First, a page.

Printing techniques - relief, gravure and flat printing

Printing techniques - relief, gravure and flat printing

Nowadays you can meet with various methods of applying content to surfaces. These can be both informational and advertising data, and the substrate can be paper, film or other material. We encourage you to read our article on the most well-known printing techniques. You will learn from it what gravure, relief and flat printing is all about. You will see which of the described types will work for your business, and which is better to give up. Reach for the knowledge we have prepared for you!

What are the most famous printing techniques?
Although electronic forms of communication are increasingly common these days, it still comes to choosing print in many cases. Customers of printing houses come in with a variety of orders, from small orders (e.g., vignettes or wedding invitations) to medium print runs (e.g., advertising flyers for their company) to large orders (e.g., for flexible packaging). New printing techniques are being developed to meet the needs of principals, or existing ones are being modified.

Currently available methods can be divided into relief, gravure and flat. Some are solutions for everyone, while others are suitable for larger orders, as their price decreases with the number of printed products.

Modern printing technologies

When talking about print runs, it's worth specifying which techniques pass the test at certain volumes. Customers interested in low-volume or unit printing should pay attention to digital printing. It does not require the preparation of a printing form, which significantly reduces costs at the very beginning. The content is transferred to the material directly from the file sent by the ordering party. This option is cheap and fast, so it is used by buyers who care about time and savings.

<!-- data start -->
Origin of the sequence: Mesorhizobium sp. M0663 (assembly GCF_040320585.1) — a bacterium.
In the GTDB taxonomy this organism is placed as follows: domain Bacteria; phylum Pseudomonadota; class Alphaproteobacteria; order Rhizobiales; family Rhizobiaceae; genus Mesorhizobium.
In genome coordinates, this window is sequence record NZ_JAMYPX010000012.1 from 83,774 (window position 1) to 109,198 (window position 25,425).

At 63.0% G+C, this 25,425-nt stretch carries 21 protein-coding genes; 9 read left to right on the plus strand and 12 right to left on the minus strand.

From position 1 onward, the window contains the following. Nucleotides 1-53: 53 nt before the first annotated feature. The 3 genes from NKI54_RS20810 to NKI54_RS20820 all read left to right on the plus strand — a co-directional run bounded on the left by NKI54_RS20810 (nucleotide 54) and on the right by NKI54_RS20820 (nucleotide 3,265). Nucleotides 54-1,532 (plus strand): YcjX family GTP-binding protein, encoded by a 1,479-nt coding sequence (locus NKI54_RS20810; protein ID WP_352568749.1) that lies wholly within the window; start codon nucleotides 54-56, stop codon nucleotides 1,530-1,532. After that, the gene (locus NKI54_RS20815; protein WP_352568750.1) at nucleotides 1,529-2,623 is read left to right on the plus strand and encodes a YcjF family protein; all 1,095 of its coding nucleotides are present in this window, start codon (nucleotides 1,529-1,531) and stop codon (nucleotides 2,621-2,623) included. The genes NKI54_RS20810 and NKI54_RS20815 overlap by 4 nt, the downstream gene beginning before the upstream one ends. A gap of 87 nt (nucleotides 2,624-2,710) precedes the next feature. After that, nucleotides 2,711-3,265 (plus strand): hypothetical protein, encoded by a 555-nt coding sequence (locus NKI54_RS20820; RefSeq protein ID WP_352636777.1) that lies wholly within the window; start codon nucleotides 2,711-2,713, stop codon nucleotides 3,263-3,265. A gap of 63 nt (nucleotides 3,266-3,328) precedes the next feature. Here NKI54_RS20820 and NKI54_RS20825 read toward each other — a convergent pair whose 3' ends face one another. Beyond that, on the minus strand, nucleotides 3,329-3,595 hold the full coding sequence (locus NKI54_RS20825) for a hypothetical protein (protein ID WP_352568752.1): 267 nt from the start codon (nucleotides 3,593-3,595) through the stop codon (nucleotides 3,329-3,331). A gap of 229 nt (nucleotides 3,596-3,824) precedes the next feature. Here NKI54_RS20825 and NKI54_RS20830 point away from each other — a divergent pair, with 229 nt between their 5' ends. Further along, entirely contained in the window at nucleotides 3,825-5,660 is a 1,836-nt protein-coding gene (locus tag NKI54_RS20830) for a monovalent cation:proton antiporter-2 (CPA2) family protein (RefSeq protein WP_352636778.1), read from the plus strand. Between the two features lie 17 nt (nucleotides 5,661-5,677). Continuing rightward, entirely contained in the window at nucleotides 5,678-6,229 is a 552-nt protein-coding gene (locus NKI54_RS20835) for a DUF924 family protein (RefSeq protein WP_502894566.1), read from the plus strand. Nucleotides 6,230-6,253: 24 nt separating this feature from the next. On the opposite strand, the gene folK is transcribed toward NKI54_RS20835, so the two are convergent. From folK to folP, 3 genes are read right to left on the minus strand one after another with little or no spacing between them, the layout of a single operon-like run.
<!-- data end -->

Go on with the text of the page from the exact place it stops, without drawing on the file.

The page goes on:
Offset, flexographic and gravure printing are suitable for large-volume printing. The larger the order, the lower the price of a single print will be. Unlike their digital counterparts, these techniques involve longer lead times and higher costs, but are characterized by very high quality and color saturation.

A secondary technique, screen printing, is recommended for transferring motifs to, for example, leather, wood or plastic. It works well for printing advertising gadgets and clothing items. It is an option for economical people, while sometimes (depending on the inks used in the process) the prints may have less durability.

Relief printing techniques

The first of the discussed methods is characterized by the longest history. Its types have been known for hundreds of years, and today you can mostly find them in art projects. The most well-known relief printing techniques are gypsum print, linocut, metallic print, line tintype and woodcut. The terms for the methods are named after the material of the printing forms on which a particular composition was created. Today, printers mainly use flexographic printing. In this method, the ink hits the protruding parts of the matrix, is reflected on the material and so the image is formed on it.

Flexography is based on flexible matrices (usually photopolymer). This type is characterized by its flexibility and amazing ability to form and adapt to the substrate. The technique allows free relief printing on virtually any material. The material on which the graphic element, lettering or other motif will be placed can be cardboard, foil, plastic or a paper bag, among others. The multifunctionality of flexographic printing makes it possible to decorate food packaging, boxes of chemicals, cosmetics and a wide range of other products, including construction.